|Location||Eritrea, Northern Red Sea Zone|
|Central coordinates||39o 1.86' East 15o 36.78' North|
|Altitude||900 - 1,200m|
|Year of IBA assessment||2001|
Site description The site lies on the slopes of the Eastern Escarpment running down from the Central Plateau eastwards to the Red Sea. Only a general area of habitat can be identified without more detailed survey work, but there is an area of about 78,000 ha of wet woodland north of the town of Ghinda, the lower slopes of which appear to qualify as an IBA. Further survey work within this general area will be needed to define the boundaries. The area lies about 13 km north-east of Arboroba escarpment (ER008) and about 30 km south-east of Semenawi Bahri (ER003), of which it can be considered an extension in terms of habitat. The habitat is Combretum sp. woodland, but due to higher rainfall in the area (possible in every month other than June and September), the flora is generally richer than in other areas along the Eastern Escarpment. Dominant trees and bushes include Capparis tomentosa, Cordia abyssinica, Rhus abyssinica and Ficus sp. and dense undergrowth includes ferns, Adiantum spp. Coffee was cultivated extensively on terraces in the regions by the Italians and citrus fruits and bananas are grown in the valleys, especially around the town of Ghinda. At the base of the slopes lies Gahtelay Lake (behind Sabarguma Dam), which is important as one of the few areas of open water between the coast and the Central Plateau.
Key Biodiversity See Box and Table 2 for key species. Species restricted to the Somali–Masai biome include Tockus flavirostris, recorded from only two other IBAs in Eritrea. The site also has records of one Sahara–Sindian biome species, three Sahel biome species and four Afrotropical Highland biome species (Table 2). It is also reported as being ‘outstanding’ for Palearctic migrants, including Falco concolor, Anthus cervinus, Monticola saxatilis, Acrocephalus arundinaceus and Emberiza hortulana. Other records (Palearctic migrants and residents) include Ciconia nigra, C. ciconia, Plegadis falcinellus, Anas clypeata, A. acuta, Burhinus oedicnemus, Milvus migrans, Coturnix coturnix, Jynx torquilla, Motacilla cinerea and Phoenicurus phoenicurus.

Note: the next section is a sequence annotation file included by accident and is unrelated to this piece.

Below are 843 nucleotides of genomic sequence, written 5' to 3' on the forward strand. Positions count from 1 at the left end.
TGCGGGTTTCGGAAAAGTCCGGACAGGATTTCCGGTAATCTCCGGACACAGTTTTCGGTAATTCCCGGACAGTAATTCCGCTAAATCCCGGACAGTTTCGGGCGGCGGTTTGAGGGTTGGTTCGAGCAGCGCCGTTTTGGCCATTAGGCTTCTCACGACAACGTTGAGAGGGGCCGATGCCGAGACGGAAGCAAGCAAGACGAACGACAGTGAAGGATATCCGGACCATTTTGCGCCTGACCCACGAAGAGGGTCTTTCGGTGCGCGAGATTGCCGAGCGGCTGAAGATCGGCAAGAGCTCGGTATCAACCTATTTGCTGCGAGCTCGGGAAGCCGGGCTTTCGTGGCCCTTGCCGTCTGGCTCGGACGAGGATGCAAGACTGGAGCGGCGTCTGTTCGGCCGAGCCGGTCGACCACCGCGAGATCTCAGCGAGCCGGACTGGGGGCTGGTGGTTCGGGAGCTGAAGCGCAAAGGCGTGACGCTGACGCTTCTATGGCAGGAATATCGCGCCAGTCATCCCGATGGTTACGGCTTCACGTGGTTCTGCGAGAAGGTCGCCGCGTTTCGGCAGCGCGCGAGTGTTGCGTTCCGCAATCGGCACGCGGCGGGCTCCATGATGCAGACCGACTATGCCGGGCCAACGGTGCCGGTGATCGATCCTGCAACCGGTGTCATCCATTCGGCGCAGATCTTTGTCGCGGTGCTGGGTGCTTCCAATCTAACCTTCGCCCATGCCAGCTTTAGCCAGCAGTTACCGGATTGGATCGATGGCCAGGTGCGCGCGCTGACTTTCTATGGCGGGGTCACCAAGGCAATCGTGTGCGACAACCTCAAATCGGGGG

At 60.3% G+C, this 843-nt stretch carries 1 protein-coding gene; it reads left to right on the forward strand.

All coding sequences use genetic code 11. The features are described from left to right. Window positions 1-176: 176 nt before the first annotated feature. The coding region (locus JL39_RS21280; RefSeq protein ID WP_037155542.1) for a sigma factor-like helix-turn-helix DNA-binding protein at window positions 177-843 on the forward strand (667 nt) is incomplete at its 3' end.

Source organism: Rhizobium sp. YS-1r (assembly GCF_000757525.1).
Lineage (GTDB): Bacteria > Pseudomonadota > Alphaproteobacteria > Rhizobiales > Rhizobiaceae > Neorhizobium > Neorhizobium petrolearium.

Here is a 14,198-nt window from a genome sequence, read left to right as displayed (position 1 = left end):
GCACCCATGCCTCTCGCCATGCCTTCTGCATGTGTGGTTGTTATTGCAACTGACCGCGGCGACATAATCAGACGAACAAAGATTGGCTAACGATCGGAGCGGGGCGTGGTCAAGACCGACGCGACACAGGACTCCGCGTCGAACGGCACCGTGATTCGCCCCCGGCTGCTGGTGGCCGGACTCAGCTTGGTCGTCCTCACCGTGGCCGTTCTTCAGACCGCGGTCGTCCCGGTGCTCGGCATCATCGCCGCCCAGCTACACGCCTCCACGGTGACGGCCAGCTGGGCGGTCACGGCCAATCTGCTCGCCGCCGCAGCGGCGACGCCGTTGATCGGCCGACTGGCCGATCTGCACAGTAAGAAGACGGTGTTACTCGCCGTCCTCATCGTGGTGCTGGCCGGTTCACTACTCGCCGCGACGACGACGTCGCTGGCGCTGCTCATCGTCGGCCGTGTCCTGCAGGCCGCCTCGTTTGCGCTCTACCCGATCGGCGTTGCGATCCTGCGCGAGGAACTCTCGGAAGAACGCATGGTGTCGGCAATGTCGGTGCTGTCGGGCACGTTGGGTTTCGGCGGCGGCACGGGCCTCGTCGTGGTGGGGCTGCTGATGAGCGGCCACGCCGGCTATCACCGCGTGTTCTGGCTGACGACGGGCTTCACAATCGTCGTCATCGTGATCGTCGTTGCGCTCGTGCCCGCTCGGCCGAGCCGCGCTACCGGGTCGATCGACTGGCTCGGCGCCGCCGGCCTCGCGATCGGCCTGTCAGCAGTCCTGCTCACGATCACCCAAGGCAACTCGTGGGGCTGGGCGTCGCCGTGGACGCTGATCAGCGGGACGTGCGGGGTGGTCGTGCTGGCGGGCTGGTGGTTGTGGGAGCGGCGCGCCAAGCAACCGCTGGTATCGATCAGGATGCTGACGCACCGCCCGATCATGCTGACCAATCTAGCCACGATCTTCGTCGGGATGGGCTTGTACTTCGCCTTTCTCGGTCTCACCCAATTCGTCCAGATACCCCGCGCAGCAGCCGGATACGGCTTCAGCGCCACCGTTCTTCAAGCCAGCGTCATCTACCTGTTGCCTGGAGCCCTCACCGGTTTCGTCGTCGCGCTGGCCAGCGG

Non-bird biodiversity: None known to BirdLife International.
|Species||Season||Period||Population estimate||Quality of estimate||IBA Criteria||IUCN Category|
|Black-throated Barbet Tricholaema melanocephala||resident||2000||present||-||A3||Least Concern|
|Eastern Yellow-billed Hornbill Tockus flavirostris||resident||2000||present||-||A3||Least Concern|
|White-rumped Babbler Turdoides leucopygia||resident||2000||present||-||A3||Least Concern|
|White-breasted White-eye Zosterops abyssinicus||resident||2000||present||-||A3||Least Concern|
|Somali Starling Onychognathus blythii||resident||2000||present||-||A3||Least Concern|
|Shining Sunbird Nectarinia habessinica||resident||2000||present||-||A3||Least Concern|
|Rueppell's Weaver Ploceus galbula||resident||2000||present||-||A3||Least Concern|
|IUCN habitat||Habitat detail||Extent (% of site)|
|Artificial - terrestrial||70%|
|Land-use||Extent (% of site)|
References EAE (1995), DOE (1999), Murdoch (1998), Smith (1951b), Zinner et al.(1999).
Contribute Please click here to help BirdLife conserve the world's birds - your data for this IBA and others are vital for helping protect the environment.
Recommended citation BirdLife International (2014) Important Bird Areas factsheet: Ghinda. Downloaded from http://www.birdlife.org on 20/12/2014
To provide new information to update this factsheet or to correct any errors, please email BirdLife